Directed by Nigel Cole, starring Ashton Kutcher, Amanda Peet, Kathryn Hahn, Kal Penn, Ali Larter, Taryn Manning, Gabriel Mann and Jeremy Sisto.

A story of love, or something like it, missed opportunities and the power of fate as an intervening force, 'A Lot Like Love' is a charming and nicely played out tale of 'what's meant to be' winning the day (...or the decade in this case).

Ashton Kutcher is the goofy, unlucky-in-love Oliver, who dreams of making more of his life than seems realistically achievable. Amanda Peet is the needy, slightly unhinged and very eccentric Emily, who happens to meet Oliver on a flight, where she challenges him, as a complete stranger, to assist her in her bid to join the mile-high club. Oliver duly obliges, flattered and a little smitten - but alas Emily is merely in need of a moment's distraction.

How their story unfolds goes a long way towards the overall appeal of the movie. From strangers, to acquaintances and friends to lovers, Oliver and Emily's relationship is a complex one. After their 'up-in-the-air' antics, the pair have a chance meeting the next day, much to Oliver's enthusiasm and Emily's disgust. But what is at first an awkward situation soon develops into (with the help of several drinks) a familiar connection, and a silly bet becomes their catalyst for further reunions.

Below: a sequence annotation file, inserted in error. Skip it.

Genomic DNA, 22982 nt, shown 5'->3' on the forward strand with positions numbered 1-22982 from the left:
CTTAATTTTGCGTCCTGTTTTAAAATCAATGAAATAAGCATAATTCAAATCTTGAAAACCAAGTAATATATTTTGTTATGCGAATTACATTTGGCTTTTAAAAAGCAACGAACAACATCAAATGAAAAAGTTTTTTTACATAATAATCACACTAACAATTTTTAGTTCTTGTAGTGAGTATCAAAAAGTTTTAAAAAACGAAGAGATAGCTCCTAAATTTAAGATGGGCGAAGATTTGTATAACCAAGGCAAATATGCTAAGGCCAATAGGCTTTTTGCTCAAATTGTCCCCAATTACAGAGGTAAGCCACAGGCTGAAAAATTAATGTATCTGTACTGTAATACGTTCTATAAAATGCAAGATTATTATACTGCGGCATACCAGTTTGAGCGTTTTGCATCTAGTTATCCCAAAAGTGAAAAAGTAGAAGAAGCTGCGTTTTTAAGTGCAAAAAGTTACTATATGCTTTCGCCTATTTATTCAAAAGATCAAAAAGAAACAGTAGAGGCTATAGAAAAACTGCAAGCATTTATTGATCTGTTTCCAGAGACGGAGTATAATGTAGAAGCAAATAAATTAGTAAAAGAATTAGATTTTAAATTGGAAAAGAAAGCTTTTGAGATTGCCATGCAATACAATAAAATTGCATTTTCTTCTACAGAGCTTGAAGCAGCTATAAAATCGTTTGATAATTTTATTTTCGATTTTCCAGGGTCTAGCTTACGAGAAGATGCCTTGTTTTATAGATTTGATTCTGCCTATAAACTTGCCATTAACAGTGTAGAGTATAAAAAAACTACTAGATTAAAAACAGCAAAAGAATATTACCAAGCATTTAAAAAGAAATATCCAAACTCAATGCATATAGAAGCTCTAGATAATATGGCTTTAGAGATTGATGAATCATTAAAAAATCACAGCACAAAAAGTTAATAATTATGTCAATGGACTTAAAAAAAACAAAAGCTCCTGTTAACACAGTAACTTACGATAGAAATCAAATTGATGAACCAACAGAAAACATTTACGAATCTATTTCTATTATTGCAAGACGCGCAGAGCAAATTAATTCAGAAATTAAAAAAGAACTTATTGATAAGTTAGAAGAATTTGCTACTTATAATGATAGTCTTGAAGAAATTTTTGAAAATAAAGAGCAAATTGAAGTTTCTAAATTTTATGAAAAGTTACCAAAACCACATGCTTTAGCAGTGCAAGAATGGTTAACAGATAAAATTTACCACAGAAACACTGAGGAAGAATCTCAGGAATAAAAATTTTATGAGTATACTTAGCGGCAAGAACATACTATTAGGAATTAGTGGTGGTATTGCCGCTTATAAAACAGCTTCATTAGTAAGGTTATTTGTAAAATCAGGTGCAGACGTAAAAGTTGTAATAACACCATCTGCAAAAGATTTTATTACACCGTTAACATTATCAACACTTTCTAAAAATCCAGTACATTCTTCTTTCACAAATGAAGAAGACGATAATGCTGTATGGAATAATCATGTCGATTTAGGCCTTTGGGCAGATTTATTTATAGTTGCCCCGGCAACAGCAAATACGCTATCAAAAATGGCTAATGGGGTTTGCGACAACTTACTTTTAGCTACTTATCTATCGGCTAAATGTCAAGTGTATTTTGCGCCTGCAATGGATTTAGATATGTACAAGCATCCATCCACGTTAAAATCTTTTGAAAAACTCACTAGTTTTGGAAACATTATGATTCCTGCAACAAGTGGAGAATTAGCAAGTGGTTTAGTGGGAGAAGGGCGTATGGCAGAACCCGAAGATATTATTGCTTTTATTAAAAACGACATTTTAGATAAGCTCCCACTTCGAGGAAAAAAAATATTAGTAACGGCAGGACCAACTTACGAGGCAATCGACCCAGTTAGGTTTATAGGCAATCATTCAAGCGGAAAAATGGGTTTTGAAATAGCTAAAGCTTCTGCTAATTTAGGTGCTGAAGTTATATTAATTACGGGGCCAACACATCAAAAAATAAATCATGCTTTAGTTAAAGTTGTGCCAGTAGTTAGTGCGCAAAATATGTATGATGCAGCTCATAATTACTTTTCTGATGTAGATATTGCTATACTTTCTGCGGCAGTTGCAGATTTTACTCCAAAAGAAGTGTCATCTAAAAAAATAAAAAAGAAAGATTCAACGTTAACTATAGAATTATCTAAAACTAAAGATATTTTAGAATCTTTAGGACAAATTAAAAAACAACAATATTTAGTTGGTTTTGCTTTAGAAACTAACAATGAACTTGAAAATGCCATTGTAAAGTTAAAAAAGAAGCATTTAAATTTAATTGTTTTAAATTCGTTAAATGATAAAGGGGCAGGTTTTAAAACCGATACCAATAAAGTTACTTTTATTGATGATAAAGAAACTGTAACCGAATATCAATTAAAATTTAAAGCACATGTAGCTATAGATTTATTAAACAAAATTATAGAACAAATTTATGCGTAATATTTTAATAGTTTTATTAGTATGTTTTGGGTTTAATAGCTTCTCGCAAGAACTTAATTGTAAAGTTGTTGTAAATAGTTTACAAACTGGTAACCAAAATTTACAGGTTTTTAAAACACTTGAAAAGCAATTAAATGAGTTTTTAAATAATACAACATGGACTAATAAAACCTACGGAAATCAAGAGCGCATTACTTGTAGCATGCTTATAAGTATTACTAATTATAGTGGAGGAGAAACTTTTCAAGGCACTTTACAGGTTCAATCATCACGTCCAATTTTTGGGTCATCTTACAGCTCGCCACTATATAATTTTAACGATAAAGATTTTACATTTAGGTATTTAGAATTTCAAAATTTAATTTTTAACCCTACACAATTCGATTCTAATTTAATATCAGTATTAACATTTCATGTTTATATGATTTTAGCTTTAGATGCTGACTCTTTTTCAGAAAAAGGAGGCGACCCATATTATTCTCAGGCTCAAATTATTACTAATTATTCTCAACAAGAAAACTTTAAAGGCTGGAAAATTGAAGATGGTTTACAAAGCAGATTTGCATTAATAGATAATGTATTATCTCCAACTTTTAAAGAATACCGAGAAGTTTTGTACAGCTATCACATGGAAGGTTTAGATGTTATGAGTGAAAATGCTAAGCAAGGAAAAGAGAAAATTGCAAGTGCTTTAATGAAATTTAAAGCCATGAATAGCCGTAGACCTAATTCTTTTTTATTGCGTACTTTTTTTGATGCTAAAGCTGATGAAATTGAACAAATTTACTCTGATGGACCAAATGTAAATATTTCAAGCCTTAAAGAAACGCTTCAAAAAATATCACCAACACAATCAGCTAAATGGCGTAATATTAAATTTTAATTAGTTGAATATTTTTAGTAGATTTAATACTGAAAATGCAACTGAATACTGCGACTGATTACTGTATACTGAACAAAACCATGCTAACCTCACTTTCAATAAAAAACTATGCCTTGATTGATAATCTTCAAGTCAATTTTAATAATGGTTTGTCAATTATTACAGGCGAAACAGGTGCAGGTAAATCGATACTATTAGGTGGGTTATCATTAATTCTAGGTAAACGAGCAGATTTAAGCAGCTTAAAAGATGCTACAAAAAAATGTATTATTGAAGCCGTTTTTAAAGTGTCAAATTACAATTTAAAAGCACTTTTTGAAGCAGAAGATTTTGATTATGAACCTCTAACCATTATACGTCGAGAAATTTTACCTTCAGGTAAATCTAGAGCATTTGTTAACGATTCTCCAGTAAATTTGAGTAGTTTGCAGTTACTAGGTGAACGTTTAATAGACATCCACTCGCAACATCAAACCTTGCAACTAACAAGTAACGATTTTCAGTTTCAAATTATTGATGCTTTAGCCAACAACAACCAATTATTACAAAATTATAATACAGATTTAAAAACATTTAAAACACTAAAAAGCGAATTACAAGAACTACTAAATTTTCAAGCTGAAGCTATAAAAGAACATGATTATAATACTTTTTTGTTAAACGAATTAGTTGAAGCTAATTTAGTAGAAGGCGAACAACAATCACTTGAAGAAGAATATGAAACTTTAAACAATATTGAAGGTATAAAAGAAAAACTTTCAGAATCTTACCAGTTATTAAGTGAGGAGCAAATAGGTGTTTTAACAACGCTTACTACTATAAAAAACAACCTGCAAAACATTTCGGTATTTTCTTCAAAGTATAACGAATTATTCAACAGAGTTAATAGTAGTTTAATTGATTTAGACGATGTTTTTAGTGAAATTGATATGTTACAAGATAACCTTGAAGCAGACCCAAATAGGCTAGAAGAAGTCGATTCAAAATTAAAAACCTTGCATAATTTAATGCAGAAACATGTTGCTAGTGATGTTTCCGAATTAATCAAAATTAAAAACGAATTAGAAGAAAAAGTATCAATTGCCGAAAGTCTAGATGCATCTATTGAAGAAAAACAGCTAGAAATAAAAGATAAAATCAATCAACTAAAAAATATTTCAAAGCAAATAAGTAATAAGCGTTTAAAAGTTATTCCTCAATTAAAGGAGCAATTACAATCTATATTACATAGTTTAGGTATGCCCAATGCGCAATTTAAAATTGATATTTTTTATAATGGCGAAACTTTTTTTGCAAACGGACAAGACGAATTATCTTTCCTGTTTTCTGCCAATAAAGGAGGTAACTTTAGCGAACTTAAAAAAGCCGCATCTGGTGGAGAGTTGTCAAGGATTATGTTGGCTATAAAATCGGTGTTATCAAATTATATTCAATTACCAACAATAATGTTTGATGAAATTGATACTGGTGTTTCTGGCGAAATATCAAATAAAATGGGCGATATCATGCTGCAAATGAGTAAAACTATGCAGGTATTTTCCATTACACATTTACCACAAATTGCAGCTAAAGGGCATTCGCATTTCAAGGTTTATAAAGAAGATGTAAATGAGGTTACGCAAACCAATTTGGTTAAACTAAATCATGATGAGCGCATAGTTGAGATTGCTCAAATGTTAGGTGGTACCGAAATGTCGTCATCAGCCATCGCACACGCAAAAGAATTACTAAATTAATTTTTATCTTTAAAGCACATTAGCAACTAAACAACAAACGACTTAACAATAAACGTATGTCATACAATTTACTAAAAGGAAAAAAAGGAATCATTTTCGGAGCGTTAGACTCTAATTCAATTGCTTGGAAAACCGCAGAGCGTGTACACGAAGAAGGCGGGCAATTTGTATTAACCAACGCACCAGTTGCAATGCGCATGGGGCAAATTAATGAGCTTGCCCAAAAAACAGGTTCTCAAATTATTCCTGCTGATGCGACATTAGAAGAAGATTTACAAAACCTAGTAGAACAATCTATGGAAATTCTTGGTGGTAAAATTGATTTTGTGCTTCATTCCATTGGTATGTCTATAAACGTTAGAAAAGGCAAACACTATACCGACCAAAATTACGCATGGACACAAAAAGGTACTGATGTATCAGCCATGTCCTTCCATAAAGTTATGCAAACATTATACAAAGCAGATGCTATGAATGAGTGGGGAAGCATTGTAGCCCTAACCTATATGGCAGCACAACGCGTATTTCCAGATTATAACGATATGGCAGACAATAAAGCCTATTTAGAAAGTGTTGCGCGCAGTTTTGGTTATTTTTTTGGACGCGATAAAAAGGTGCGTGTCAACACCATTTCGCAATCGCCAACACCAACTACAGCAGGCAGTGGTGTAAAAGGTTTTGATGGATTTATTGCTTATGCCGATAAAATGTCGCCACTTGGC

Over the next seven years, Oliver and Emily's paths cross several times, mostly of their own making, and although their friendship deepens, chances for romance are dashed as circumstances conspire against them time and time again. Jobs, addresses, partners and family seem determined to hold the pair apart, and they themselves are not overly eager to delve headfirst into an unlikely alliance.

Essentially a film about how bad timing can change your life, 'A Lot Like Love' moves along at a nice pace, with Kutcher and Peet proving their worth in their development of a very genuine on-screen chemistry. Kutcher's hapless, innocent boy charm works well in the role of Oliver, with Peet pulling off the aloof mannerisms of Emily with a wonderful charisma. Together they are convincing as the couple who cannot see how right for each other they are or perhaps are just too afraid to take a chance.

Witty in parts, sad in parts but always enjoyable, the film moves easily between the various scenes and their varying moods, creating something very magnetic as it progresses. 'A Lot Like Love' shows us that sometimes even happy-ever-afters have to take the long way round.

A lot like... a really good movie!

Linda McGee